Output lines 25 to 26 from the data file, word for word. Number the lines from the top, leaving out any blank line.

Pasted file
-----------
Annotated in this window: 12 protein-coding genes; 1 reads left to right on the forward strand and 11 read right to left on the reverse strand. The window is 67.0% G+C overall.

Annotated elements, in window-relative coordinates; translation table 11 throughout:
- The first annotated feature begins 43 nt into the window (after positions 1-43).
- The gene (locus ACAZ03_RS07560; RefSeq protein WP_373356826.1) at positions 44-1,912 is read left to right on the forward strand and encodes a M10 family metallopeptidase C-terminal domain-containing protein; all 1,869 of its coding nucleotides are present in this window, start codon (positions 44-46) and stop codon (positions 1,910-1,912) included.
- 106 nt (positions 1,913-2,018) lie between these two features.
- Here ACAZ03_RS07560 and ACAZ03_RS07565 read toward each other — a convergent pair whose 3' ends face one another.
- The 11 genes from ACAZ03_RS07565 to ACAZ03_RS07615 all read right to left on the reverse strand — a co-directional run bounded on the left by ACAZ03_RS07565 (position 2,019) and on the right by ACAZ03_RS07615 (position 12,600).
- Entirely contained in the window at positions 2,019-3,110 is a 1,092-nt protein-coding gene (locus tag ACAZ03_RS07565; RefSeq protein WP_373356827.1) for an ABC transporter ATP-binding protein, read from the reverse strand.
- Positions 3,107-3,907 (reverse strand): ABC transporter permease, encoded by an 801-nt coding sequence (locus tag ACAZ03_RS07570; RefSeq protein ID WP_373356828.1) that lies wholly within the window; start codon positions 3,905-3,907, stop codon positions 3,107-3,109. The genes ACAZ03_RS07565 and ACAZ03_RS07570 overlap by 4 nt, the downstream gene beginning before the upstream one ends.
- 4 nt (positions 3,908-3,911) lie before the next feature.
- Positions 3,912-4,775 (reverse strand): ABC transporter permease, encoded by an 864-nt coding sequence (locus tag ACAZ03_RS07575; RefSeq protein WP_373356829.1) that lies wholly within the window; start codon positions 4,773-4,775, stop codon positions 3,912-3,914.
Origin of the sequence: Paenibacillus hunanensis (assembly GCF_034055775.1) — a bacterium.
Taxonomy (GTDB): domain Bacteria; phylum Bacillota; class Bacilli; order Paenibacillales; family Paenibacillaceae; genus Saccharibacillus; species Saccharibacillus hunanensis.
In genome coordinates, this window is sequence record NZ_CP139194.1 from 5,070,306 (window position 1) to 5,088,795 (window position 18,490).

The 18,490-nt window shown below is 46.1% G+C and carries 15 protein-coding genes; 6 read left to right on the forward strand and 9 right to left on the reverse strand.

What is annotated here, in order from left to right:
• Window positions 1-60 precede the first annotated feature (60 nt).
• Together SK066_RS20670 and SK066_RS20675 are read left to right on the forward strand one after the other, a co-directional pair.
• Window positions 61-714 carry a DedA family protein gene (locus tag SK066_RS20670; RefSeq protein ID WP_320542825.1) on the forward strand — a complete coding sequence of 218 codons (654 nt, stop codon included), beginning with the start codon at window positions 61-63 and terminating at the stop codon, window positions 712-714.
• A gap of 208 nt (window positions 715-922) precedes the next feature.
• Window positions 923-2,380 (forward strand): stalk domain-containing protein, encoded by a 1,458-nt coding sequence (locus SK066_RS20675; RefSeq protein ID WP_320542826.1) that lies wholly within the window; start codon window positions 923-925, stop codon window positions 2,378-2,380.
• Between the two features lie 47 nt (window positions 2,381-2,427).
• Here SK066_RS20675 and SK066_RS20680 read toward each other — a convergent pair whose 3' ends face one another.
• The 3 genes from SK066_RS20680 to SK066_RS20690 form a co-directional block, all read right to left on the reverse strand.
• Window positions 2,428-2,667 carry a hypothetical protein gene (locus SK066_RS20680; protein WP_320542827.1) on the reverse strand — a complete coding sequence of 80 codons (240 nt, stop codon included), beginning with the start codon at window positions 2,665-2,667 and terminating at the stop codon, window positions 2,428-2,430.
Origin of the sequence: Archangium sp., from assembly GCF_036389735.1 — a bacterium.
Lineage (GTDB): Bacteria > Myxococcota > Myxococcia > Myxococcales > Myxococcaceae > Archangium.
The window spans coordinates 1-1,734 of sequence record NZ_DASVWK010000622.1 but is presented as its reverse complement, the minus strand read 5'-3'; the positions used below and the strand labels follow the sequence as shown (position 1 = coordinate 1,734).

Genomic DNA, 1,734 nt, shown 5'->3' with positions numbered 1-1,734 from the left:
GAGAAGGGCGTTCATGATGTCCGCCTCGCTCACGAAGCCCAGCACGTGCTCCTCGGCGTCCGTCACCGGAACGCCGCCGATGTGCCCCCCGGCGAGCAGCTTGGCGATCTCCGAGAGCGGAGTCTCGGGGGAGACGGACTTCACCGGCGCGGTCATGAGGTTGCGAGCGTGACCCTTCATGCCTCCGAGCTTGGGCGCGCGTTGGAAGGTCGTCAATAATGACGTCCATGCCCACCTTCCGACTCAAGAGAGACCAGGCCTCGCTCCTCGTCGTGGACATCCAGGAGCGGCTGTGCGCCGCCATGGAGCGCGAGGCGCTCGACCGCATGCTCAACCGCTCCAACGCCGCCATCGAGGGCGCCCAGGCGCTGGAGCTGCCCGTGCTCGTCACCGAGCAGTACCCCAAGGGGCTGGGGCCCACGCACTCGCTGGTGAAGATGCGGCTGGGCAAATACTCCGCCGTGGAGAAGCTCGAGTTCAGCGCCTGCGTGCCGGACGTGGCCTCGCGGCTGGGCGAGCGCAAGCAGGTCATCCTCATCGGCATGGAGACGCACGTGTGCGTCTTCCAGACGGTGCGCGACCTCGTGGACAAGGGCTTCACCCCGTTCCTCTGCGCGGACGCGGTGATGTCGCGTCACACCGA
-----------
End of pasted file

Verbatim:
• Window positions 2,428-2,667 carry a hypothetical protein gene (locus SK066_RS20680; protein WP_320542827.1) on the reverse strand — a complete coding sequence of 80 codons (240 nt, stop codon included), beginning with the start codon at window positions 2,665-2,667 and terminating at the stop codon, window positions 2,428-2,430.
Origin of the sequence: Archangium sp., from assembly GCF_036389735.1 — a bacterium.